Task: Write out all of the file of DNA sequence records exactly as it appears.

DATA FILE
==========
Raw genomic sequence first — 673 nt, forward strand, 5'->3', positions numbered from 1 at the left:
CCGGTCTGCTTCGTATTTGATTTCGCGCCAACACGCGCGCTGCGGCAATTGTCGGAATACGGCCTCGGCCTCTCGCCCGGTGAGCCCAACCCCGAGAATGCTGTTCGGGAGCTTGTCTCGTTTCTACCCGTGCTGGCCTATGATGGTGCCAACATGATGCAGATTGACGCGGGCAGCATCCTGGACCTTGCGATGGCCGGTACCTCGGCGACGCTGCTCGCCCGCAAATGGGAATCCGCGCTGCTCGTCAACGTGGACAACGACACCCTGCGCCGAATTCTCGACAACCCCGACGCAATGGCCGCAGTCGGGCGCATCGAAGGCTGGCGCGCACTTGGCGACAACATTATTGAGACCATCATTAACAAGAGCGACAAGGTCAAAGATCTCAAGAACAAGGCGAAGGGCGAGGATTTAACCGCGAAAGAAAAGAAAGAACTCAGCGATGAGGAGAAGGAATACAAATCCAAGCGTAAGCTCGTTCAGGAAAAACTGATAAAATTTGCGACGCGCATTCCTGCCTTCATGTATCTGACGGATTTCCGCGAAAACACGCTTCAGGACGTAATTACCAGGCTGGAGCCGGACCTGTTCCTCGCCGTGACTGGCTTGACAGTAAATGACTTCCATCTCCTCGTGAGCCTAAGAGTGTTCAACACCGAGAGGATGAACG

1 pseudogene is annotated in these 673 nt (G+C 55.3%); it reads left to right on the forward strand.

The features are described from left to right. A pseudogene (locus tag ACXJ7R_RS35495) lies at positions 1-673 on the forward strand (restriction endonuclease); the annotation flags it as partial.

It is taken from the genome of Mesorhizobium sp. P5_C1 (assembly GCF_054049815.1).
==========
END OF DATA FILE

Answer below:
Raw genomic sequence first — 673 nt, forward strand, 5'->3', positions numbered from 1 at the left:
CCGGTCTGCTTCGTATTTGATTTCGCGCCAACACGCGCGCTGCGGCAATTGTCGGAATACGGCCTCGGCCTCTCGCCCGGTGAGCCCAACCCCGAGAATGCTGTTCGGGAGCTTGTCTCGTTTCTACCCGTGCTGGCCTATGATGGTGCCAACATGATGCAGATTGACGCGGGCAGCATCCTGGACCTTGCGATGGCCGGTACCTCGGCGACGCTGCTCGCCCGCAAATGGGAATCCGCGCTGCTCGTCAACGTGGACAACGACACCCTGCGCCGAATTCTCGACAACCCCGACGCAATGGCCGCAGTCGGGCGCATCGAAGGCTGGCGCGCACTTGGCGACAACATTATTGAGACCATCATTAACAAGAGCGACAAGGTCAAAGATCTCAAGAACAAGGCGAAGGGCGAGGATTTAACCGCGAAAGAAAAGAAAGAACTCAGCGATGAGGAGAAGGAATACAAATCCAAGCGTAAGCTCGTTCAGGAAAAACTGATAAAATTTGCGACGCGCATTCCTGCCTTCATGTATCTGACGGATTTCCGCGAAAACACGCTTCAGGACGTAATTACCAGGCTGGAGCCGGACCTGTTCCTCGCCGTGACTGGCTTGACAGTAAATGACTTCCATCTCCTCGTGAGCCTAAGAGTGTTCAACACCGAGAGGATGAACG

1 pseudogene is annotated in these 673 nt (G+C 55.3%); it reads left to right on the forward strand.

The features are described from left to right. A pseudogene (locus tag ACXJ7R_RS35495) lies at positions 1-673 on the forward strand (restriction endonuclease); the annotation flags it as partial.

It is taken from the genome of Mesorhizobium sp. P5_C1 (assembly GCF_054049815.1).